GMO Food Has Been Quietly, Deceitfully Renamed

Monsanto quietly renames GMO ingredients on food labels

GMO food is harmful to human health. Genetically modified organisms, when fed to humans, cause serious health problems including cancer.

So what does Monsanto, the leading producer of genetically engineered seeds, do about this silent killer? It quietly rebrands the term ‘GMO’ with the new more obscure term ‘biofortified’ to trick consumers into thinking they are not eating food that has been genetically modified.

Natural Blaze reports: There are no power grabs out of reach for Monsanto – they are now attempting the most ridiculous propaganda scheme of all. They are attempting to manipulate definitions under Codex Alimentarius that would allow GMOs to fall under the classification of “biofortified” foods.

Codex is a collection of guidelines, codes and other recommendations relating to foods, food production, and food safety – that were created under the UN’s Food and Agriculture Organization. If you are thinking this is arbitrary and wondering why our country should pay any attention to such guidelines, you are heading in the right direction… In the late 1990s, consumers feared that their vitamins and supplements would move to prescription-only under Codex guidelines.

According to National Health Federation (The NHF is the only natural health advocate that gets a seat at Codex, by the way!):

It all started out innocently enough several Codex Nutrition committee meetings ago when an international nongovernmental organization (INGO) named the International Food Policy Research Institute (IFPRI) (and sponsored by Harvest Plus) had one of its country contacts introduce a proposed new work at Codex. (Only member countries may introduce new work at Codex, not INGOs.) Harvest Plus’ method of increasing certain vitamin and mineral content of basic food crops consists of the time-honored, conventional way of cross-breeding, not genetic engineering.  Harvest Plus, for example, will increase the vitamin or iron content of sweet potatoes so that malnourished populations in developing nations will receive better nutrition.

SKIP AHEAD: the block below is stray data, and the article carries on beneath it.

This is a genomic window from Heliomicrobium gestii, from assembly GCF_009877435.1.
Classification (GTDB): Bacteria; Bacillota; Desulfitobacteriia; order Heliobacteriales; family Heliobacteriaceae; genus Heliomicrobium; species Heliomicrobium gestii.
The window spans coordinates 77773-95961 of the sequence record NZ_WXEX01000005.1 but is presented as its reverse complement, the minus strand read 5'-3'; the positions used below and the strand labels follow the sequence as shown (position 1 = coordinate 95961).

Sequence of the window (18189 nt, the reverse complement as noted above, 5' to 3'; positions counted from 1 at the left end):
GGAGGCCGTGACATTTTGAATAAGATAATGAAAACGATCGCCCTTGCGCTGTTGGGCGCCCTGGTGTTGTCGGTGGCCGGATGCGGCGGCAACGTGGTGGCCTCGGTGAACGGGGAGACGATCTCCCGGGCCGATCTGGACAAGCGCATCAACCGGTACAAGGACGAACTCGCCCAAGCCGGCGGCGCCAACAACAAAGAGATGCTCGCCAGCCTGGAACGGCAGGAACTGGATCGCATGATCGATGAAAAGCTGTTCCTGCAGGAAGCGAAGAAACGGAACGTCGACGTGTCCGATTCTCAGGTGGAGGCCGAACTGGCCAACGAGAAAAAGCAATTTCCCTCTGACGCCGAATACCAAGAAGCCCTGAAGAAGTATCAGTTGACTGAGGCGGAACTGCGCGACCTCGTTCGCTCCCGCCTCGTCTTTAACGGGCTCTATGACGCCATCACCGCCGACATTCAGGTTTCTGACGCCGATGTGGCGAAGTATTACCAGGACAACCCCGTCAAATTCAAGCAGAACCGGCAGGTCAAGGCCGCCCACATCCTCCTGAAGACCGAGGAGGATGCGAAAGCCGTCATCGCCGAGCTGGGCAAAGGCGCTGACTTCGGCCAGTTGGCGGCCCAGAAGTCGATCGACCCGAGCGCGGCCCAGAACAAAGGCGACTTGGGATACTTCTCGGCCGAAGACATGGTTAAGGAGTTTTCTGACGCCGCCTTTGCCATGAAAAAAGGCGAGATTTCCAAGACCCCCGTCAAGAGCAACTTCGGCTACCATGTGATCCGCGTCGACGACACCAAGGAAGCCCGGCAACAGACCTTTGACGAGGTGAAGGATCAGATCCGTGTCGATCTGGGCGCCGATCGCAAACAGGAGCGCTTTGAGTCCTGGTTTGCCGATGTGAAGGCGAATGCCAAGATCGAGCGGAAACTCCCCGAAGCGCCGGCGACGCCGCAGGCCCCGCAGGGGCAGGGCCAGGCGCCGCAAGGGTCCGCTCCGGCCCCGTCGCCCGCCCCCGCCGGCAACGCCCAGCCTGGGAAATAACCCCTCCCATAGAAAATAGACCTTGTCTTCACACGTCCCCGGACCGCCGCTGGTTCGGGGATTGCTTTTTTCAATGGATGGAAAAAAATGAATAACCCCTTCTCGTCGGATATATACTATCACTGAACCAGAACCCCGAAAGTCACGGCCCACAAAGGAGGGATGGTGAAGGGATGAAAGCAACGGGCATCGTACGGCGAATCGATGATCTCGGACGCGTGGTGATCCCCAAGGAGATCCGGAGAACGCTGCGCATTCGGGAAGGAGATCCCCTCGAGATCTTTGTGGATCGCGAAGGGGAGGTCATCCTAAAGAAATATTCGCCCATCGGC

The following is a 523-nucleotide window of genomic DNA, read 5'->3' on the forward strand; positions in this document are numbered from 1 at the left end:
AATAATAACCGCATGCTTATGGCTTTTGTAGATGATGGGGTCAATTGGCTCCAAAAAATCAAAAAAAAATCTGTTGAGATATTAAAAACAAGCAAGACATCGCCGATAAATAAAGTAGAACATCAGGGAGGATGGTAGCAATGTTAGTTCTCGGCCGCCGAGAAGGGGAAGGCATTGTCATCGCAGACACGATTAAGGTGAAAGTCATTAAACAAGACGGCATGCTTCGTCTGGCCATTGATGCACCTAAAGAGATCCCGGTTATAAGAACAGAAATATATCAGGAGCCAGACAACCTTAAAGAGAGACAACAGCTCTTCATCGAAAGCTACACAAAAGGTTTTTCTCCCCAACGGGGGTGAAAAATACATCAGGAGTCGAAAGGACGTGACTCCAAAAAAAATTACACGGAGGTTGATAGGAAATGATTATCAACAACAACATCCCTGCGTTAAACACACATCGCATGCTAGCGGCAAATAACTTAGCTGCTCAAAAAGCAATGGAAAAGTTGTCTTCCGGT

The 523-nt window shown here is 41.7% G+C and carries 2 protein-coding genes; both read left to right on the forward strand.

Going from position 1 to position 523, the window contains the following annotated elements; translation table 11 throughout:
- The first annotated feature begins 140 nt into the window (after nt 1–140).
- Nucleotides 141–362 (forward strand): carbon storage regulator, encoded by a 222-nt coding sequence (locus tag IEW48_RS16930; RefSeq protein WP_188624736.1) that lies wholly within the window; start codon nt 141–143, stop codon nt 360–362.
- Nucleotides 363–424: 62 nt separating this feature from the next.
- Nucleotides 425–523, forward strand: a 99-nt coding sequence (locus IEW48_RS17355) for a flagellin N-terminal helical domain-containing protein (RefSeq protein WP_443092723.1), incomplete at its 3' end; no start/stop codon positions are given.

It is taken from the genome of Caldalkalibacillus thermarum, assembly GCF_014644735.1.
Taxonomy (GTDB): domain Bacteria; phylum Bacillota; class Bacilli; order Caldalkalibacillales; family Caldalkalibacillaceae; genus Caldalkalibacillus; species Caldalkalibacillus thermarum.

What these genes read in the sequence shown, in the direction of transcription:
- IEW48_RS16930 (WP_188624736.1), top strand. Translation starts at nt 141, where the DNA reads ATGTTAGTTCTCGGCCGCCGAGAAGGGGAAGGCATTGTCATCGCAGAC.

The new work at the Codex Alimentarius Commission’s Codex Committee on Nutrition and Foods for Special Dietary Uses (CCNFSDU) was simple: Craft a definition for Biofortification. That definition could then be used uniformly around the World to apply to those foods conventionally fortified with higher levels of nutrients and everyone would be on the same page whenever the term “biofortified” was used. Indeed, the National Health Federation (NHF) was an early supporter at Codex of this definition.

Poisoned in the Womb

This year’s CCNFSDU meeting – hosted by the German Health Ministry in Berlin, Germany the first full week of December 2017 – witnessed a lively debate about not only how to define Biofortification but also whether or not the very word “Biofortification” should be used at all. However, this was not the beginning of the debate. The NHF had two delegates there.

At the 2016 CCNFSDU meeting, the Chairwoman Pia Noble (married to a former Bayer executive) had started off the Biofortification-definition discussion by giving her incorrect personal opinion that the definition should be as broad as possible and that recombinant technology should be included. Her statement, though, directly contradicted Australia’s admission at the 2015 meeting that if the Committee were to refer to the original 2012 document on the scope of Biofortification, we would see that Biofortification only refers to conventional breeding and so we should clearly exclude GM techniques. At last year’s CCNFSDU meeting, however, Australia was silent on the issue.

What do you think?

900 points
Upvote Downvote

Total votes: 0

Upvotes: 0

Upvotes percentage: 0.000000%

Downvotes: 0

Downvotes percentage: 0.000000%